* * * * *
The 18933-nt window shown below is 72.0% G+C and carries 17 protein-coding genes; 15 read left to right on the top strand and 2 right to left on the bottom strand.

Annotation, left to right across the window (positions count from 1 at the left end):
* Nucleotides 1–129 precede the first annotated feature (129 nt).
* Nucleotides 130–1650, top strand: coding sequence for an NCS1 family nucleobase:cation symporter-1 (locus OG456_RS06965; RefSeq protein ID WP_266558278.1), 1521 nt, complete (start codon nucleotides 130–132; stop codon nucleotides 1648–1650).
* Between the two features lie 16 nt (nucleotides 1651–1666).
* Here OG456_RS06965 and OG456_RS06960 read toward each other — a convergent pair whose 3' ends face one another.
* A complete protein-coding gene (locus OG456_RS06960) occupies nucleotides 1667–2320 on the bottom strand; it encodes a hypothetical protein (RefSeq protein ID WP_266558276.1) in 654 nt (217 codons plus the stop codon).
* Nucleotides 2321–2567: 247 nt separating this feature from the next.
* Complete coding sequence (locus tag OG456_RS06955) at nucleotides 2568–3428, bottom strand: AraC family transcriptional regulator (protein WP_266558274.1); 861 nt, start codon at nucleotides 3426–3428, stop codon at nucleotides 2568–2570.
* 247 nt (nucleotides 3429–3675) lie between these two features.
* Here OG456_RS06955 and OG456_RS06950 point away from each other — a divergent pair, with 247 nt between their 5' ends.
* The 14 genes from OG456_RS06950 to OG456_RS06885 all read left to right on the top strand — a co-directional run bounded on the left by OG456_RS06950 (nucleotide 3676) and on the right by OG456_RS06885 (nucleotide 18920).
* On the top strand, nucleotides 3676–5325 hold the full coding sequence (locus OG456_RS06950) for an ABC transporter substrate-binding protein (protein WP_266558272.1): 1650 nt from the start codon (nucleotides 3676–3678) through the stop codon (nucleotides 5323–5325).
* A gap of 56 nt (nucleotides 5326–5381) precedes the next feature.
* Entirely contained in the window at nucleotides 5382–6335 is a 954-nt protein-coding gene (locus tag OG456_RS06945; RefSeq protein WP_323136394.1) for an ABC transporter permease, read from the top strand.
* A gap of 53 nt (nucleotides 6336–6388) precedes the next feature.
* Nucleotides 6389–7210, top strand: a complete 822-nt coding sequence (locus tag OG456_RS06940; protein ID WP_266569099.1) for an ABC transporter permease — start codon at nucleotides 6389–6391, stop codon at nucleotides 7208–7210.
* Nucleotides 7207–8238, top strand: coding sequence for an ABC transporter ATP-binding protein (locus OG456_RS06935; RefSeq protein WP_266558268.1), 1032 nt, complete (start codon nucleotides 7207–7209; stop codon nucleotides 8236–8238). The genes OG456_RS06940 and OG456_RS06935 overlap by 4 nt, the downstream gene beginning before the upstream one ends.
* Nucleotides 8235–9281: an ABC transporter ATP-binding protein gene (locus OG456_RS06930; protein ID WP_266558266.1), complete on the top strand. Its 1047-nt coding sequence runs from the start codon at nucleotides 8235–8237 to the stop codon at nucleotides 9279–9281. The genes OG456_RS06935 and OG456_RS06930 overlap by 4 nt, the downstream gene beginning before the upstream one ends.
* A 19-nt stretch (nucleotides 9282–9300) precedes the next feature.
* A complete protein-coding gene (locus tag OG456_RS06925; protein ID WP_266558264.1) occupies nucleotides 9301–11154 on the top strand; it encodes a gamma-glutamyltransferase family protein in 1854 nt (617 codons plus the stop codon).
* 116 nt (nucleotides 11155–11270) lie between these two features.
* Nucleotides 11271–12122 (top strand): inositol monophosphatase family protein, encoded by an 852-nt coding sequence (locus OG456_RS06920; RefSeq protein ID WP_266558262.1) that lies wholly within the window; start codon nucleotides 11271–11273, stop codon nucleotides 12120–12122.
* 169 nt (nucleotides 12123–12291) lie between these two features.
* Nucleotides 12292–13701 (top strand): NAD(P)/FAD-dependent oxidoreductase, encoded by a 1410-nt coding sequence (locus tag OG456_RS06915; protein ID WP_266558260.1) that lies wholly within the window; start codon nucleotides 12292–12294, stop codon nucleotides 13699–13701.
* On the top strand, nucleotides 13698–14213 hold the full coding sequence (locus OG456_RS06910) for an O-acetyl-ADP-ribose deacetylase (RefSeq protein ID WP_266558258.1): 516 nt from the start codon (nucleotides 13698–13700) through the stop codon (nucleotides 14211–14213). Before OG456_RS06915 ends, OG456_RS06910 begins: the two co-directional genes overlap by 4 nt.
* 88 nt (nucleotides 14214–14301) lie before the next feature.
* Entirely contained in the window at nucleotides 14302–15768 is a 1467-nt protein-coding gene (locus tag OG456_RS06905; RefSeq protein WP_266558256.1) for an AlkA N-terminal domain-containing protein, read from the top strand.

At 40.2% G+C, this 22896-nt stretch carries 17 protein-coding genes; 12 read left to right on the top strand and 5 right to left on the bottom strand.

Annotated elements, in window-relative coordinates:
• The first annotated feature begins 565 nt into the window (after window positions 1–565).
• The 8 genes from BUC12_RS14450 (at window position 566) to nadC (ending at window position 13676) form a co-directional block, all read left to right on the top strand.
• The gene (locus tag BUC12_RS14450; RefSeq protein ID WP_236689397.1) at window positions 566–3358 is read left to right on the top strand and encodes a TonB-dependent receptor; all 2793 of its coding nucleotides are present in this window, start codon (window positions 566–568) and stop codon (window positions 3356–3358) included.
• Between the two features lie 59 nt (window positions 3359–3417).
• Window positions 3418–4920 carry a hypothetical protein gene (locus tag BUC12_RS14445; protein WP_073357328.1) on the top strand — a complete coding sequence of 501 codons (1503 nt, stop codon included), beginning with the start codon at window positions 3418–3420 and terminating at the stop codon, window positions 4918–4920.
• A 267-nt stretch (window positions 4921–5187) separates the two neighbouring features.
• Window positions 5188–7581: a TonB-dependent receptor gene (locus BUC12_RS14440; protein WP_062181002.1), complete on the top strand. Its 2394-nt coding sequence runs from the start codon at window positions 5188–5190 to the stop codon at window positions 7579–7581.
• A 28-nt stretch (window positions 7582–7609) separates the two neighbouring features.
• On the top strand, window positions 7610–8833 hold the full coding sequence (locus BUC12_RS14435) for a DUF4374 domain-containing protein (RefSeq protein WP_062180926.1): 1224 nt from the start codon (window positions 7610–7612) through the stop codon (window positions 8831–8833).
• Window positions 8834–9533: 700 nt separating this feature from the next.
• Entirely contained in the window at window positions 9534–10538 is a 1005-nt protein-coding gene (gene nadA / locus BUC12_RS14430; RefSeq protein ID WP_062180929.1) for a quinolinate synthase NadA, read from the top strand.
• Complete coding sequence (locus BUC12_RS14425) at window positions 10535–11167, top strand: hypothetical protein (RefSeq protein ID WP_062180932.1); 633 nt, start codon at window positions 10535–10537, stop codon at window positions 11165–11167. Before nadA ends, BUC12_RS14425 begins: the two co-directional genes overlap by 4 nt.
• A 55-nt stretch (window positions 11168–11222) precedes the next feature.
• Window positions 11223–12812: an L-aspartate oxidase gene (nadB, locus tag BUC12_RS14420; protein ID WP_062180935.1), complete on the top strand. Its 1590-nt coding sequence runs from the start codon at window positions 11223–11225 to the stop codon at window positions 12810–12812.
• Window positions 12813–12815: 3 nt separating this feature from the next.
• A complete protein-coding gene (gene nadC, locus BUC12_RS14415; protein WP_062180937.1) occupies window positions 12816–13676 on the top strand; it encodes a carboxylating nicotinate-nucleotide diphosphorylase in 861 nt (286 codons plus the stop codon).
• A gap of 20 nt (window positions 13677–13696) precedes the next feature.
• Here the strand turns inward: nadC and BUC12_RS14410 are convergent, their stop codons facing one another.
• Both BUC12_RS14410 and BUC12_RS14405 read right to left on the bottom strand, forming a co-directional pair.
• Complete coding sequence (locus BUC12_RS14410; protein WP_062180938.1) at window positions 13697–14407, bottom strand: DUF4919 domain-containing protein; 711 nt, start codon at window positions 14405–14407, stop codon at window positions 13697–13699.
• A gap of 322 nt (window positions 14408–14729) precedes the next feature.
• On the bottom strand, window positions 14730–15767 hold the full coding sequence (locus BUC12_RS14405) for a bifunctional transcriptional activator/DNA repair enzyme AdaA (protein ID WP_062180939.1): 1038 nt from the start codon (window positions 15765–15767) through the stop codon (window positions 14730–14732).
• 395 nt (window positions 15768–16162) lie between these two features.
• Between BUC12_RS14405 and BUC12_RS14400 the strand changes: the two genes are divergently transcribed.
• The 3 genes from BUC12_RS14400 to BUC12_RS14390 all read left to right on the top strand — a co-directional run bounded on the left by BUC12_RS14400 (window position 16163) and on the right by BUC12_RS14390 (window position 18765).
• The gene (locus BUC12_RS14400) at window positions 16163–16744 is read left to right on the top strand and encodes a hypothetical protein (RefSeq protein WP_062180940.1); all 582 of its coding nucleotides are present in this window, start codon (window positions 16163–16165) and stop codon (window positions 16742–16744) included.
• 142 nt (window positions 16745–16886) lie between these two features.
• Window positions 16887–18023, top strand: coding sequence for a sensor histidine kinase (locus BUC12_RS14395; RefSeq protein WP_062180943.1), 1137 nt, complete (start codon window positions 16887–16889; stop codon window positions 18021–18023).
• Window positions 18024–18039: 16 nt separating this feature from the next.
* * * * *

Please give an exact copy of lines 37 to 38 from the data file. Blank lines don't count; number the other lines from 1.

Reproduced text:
• Window positions 5188–7581: a TonB-dependent receptor gene (locus BUC12_RS14440; protein WP_062181002.1), complete on the top strand. Its 2394-nt coding sequence runs from the start codon at window positions 5188–5190 to the stop codon at window positions 7579–7581.
• A 28-nt stretch (window positions 7582–7609) separates the two neighbouring features.